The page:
In Drosophila melanogaster and other insects, increases in atmospheric oxygen partial pressure (aPO2) tend to increase adult body size and decrease tracheal diameters and tracheolar proliferation. If changes in tracheal morphology allow for functional compensation for aPO2, we would predict that higher aPO2 would be associated with higher critical PO2 values (CritPO2) and lower maximal tracheal conductances (Gmax). We measured CritPO2 and Gmax for adult and larval vinegar flies reared for 7-9 generations in 10, 21 or 40 kPa O2. The CritPO2, CO2 emission rates and Gmax values were generally independent of the rearing PO2 these flies had experienced, suggesting that minimal functional changes in tracheal capacities occurred in response to rearing PO2. Larvae were able to continue activity during 20 min of anoxia. The lack of multigenerational rearing PO2 effects on tracheal function suggests that the functional compensation at the whole-body level due to tracheal morphological changes in response to aPO2 may be minimal; alternatively the benefits of such compensation may occur in specific tissues or during processes not assessed by these methods. In larvae, the CritPO2 and the capacity for movement in anoxia suggest adaptations for life in hypoxic organic matter.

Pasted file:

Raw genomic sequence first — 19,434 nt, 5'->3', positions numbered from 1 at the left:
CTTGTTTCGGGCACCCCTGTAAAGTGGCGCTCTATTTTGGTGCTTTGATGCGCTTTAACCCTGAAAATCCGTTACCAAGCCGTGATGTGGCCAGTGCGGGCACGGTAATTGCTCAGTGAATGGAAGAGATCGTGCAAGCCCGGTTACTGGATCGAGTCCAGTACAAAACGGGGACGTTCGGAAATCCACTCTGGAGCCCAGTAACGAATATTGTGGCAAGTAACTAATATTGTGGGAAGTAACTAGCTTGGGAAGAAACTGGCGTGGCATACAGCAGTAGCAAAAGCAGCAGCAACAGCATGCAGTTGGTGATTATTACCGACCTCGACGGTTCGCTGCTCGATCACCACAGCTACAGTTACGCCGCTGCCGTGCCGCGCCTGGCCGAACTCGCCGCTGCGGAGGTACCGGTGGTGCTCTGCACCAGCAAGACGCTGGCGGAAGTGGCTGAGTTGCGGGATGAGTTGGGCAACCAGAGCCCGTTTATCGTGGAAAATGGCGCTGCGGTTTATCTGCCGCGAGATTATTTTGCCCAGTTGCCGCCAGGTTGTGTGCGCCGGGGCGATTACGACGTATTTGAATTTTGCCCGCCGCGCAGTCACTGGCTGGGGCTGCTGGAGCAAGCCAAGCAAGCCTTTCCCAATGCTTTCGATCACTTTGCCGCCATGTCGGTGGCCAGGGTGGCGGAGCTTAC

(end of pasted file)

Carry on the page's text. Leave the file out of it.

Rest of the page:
- Oxygen limitation respirometry
- Tracheal compensation
- Tracheal conductance
ASJC Scopus subject areas
- Insect Science